In honor of Women’s History Month, the Carolina Women’s Center is featuring blog posts by UNC student Lydia McInnes. Lydia’s writing celebrates some notable women throughout history. In remembering their actions, we honor their memory and their contributions to all women.
Born: Vienna, Austria on November 9, 1913 (birth name: Hedwig Eva Maria Kiesler)
Died: Casselberry, Florida on Jan. 19, 2000
Occupation: Inventor, pin-up model, and film actress
Why you should know about her:
More than just a pretty face, Hedy Lamar was the sensuous mistress of MGM’s “Golden Age” during the early days of Hollywood. But her career as a pin-up model and film actress often overshadows her greatest achievement: inventing a radio signaling device for the military to help defeat the Nazis. This “Secret Communications System” as it became known was useful in the war, but the far-reaching impact wasn’t fully understood until decades later when it became the earliest communication prototype for military technology and early cell phones.
Born in Vienna in 1913, Hedwig Eva Maria Kiesler – Hedy Lamar – began acting in her late teens. She became an international sensation in 1933 when she was “discovered” by an Austrian director for her role in a steamy Czech movie called Ecstasy (1932). After her unhappy marriage to first husband Fritz Mandl – an Austrian munitions manufacturer who, it turned out, sold arms to the Nazis – she moved to America and capitalized on her success in the Czech and German film industries to sign with MGM, one of the biggest studios of the day and the only company to produce a movie eligible for Best Picture every year for two decades.
Her first Hollywood film, Algiers (1938), cemented her popularity with American audiences and led to her getting role after role alongside other Hollywood Golden Age actors like Clark Gable, Spencer Tracey, Charles Boyer, and Jimmy Stewart. But it was her incredible off-screen talents and intelligence that earned her a place in celebrated women’s history.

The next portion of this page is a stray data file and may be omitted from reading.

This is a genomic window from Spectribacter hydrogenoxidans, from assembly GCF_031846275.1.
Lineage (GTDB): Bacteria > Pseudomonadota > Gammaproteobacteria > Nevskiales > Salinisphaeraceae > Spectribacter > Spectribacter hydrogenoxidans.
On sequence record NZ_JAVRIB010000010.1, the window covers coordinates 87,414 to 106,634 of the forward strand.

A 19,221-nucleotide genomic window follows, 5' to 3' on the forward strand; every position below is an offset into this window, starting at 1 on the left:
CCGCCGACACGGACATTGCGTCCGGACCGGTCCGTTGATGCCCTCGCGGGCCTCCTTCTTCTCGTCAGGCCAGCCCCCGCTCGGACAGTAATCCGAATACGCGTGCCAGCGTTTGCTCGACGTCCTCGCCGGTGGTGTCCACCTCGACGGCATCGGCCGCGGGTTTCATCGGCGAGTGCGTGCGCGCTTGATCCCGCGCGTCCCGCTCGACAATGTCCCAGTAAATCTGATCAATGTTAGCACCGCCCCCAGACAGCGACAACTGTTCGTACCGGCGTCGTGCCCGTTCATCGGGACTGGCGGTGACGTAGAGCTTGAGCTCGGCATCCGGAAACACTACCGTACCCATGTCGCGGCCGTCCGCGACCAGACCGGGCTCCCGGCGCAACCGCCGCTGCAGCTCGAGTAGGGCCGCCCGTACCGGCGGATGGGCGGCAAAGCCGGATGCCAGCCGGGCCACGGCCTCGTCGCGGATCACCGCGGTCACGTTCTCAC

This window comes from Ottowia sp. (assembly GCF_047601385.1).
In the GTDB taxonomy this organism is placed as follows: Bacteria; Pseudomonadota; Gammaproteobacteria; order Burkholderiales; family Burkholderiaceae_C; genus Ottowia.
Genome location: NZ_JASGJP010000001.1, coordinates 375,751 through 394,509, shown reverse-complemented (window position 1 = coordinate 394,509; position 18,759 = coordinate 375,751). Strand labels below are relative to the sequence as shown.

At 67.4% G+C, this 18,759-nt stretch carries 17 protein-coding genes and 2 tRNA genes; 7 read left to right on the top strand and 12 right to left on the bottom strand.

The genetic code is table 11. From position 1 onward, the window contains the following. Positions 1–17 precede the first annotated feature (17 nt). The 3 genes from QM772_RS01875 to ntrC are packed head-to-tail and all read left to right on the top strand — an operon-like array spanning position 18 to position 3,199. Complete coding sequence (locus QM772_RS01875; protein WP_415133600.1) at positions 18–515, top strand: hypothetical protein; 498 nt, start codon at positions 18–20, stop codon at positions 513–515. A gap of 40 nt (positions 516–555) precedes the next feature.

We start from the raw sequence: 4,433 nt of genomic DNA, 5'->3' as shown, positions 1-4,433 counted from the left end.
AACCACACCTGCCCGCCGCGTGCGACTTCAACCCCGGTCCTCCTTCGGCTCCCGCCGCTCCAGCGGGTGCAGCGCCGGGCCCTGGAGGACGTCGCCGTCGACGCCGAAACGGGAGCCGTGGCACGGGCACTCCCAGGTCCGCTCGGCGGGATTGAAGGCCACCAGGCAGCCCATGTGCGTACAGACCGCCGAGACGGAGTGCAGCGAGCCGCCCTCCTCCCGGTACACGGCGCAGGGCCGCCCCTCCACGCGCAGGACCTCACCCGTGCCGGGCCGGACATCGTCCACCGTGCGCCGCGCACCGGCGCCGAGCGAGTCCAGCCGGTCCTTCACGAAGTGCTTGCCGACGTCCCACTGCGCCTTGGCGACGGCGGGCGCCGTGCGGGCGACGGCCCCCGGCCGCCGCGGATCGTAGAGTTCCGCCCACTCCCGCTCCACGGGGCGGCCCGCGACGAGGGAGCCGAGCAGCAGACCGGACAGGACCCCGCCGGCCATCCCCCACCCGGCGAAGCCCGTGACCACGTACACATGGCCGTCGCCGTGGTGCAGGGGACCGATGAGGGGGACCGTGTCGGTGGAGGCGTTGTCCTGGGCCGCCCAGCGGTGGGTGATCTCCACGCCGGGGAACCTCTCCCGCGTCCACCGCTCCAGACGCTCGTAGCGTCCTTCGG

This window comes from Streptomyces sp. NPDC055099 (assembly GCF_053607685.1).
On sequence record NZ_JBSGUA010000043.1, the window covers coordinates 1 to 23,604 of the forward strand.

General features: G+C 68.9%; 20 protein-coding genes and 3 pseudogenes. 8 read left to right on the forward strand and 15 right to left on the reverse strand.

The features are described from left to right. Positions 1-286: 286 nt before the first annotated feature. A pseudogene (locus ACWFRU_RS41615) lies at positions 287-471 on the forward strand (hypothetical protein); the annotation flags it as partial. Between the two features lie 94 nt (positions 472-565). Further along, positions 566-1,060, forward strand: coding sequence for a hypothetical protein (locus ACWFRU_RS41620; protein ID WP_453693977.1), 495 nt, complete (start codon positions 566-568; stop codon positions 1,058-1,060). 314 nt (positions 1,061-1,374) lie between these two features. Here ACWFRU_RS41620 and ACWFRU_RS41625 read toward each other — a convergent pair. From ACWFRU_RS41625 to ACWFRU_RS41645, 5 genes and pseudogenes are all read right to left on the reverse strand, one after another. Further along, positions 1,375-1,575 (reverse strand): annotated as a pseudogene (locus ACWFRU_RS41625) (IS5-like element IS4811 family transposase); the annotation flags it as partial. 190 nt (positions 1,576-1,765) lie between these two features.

Lamar and her friend and composer George Antheil worked together to create and patent their “Secret Communications System.” Their system featured a simultaneous radio frequency broadcast that relied on the invention of the downsized transistor, or an amplifying semiconductor device. originally meant to prevent US military enemies from blocking the signals of radio-controlled missiles. Initially deemed impossible by most military and scientific officials, the idea of proved incredibly useful once Lamar and Antheil got it working and even more so after the war as it became the basis for most mobile phone technology as the multi-frequency audio broadcasting was used in many early cell phone designs.
Both Antheil and Lamar received the patent for their invention in 1942 and later, in 1997, were honored with the Electronic Frontier Foundation Pioneer Award. Also in 1997, Lamar received the BULBIE Gnass Spirit of Achievement Award, equivalent to an Oscar in the field of technological advancement and invention.
After a long and eventful life, Lamar died in 2000 in her Florida home at the age of 87. While we can remember her one of Hollywood’s most beautiful and talented actresses, we shouldn’t forget her incredible contribution to 1940s war effort and to the technology that powers our phones today.